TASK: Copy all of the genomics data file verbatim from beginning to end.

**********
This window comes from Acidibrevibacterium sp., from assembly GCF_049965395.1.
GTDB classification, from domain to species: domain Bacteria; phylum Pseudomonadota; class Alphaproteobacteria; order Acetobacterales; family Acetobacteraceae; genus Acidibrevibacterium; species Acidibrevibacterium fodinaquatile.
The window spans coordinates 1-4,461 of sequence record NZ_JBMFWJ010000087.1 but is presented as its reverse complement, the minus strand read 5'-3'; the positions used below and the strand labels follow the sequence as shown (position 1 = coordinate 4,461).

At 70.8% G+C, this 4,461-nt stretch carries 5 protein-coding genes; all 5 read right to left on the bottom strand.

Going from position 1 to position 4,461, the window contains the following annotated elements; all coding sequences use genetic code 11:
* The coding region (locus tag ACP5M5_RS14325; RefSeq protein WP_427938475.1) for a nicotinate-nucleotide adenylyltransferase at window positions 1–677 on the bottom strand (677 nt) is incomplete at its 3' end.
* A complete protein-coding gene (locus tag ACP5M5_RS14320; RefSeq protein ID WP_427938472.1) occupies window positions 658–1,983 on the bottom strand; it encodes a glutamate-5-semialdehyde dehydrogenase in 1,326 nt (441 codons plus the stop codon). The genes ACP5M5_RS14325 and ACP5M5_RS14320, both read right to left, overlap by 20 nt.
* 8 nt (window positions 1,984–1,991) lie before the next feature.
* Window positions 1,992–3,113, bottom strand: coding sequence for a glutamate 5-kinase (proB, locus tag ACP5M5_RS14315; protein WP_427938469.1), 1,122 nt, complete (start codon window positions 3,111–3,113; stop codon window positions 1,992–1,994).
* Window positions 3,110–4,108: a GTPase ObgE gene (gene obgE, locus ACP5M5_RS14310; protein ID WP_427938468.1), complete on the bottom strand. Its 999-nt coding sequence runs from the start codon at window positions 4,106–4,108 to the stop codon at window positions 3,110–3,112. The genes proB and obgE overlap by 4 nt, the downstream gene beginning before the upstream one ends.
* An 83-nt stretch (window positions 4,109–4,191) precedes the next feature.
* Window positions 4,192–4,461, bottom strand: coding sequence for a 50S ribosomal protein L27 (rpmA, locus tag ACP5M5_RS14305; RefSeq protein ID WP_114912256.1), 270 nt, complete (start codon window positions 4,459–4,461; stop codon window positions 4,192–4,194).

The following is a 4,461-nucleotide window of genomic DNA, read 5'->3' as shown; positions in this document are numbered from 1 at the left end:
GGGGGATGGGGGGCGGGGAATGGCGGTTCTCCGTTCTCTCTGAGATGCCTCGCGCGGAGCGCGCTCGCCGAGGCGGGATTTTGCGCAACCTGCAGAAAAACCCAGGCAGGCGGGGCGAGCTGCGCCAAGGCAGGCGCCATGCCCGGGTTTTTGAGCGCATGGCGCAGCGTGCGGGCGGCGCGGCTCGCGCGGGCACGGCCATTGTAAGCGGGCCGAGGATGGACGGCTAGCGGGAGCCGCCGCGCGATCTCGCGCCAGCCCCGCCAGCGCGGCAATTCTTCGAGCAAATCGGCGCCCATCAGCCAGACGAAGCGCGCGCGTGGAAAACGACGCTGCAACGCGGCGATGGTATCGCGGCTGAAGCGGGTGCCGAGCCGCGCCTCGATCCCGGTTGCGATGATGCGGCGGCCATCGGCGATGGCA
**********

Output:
This window comes from Acidibrevibacterium sp., from assembly GCF_049965395.1.
GTDB classification, from domain to species: domain Bacteria; phylum Pseudomonadota; class Alphaproteobacteria; order Acetobacterales; family Acetobacteraceae; genus Acidibrevibacterium; species Acidibrevibacterium fodinaquatile.
The window spans coordinates 1-4,461 of sequence record NZ_JBMFWJ010000087.1 but is presented as its reverse complement, the minus strand read 5'-3'; the positions used below and the strand labels follow the sequence as shown (position 1 = coordinate 4,461).

At 70.8% G+C, this 4,461-nt stretch carries 5 protein-coding genes; all 5 read right to left on the bottom strand.

Going from position 1 to position 4,461, the window contains the following annotated elements; all coding sequences use genetic code 11:
* The coding region (locus tag ACP5M5_RS14325; RefSeq protein WP_427938475.1) for a nicotinate-nucleotide adenylyltransferase at window positions 1–677 on the bottom strand (677 nt) is incomplete at its 3' end.
* A complete protein-coding gene (locus tag ACP5M5_RS14320; RefSeq protein ID WP_427938472.1) occupies window positions 658–1,983 on the bottom strand; it encodes a glutamate-5-semialdehyde dehydrogenase in 1,326 nt (441 codons plus the stop codon). The genes ACP5M5_RS14325 and ACP5M5_RS14320, both read right to left, overlap by 20 nt.
* 8 nt (window positions 1,984–1,991) lie before the next feature.
* Window positions 1,992–3,113, bottom strand: coding sequence for a glutamate 5-kinase (proB, locus tag ACP5M5_RS14315; protein WP_427938469.1), 1,122 nt, complete (start codon window positions 3,111–3,113; stop codon window positions 1,992–1,994).
* Window positions 3,110–4,108: a GTPase ObgE gene (gene obgE, locus ACP5M5_RS14310; protein ID WP_427938468.1), complete on the bottom strand. Its 999-nt coding sequence runs from the start codon at window positions 4,106–4,108 to the stop codon at window positions 3,110–3,112. The genes proB and obgE overlap by 4 nt, the downstream gene beginning before the upstream one ends.
* An 83-nt stretch (window positions 4,109–4,191) precedes the next feature.
* Window positions 4,192–4,461, bottom strand: coding sequence for a 50S ribosomal protein L27 (rpmA, locus tag ACP5M5_RS14305; RefSeq protein ID WP_114912256.1), 270 nt, complete (start codon window positions 4,459–4,461; stop codon window positions 4,192–4,194).

The following is a 4,461-nucleotide window of genomic DNA, read 5'->3' as shown; positions in this document are numbered from 1 at the left end:
GGGGGATGGGGGGCGGGGAATGGCGGTTCTCCGTTCTCTCTGAGATGCCTCGCGCGGAGCGCGCTCGCCGAGGCGGGATTTTGCGCAACCTGCAGAAAAACCCAGGCAGGCGGGGCGAGCTGCGCCAAGGCAGGCGCCATGCCCGGGTTTTTGAGCGCATGGCGCAGCGTGCGGGCGGCGCGGCTCGCGCGGGCACGGCCATTGTAAGCGGGCCGAGGATGGACGGCTAGCGGGAGCCGCCGCGCGATCTCGCGCCAGCCCCGCCAGCGCGGCAATTCTTCGAGCAAATCGGCGCCCATCAGCCAGACGAAGCGCGCGCGTGGAAAACGACGCTGCAACGCGGCGATGGTATCGCGGCTGAAGCGGGTGCCGAGCCGCGCCTCGATCCCGGTTGCGATGATGCGGCGGCCATCGGCGATGGCA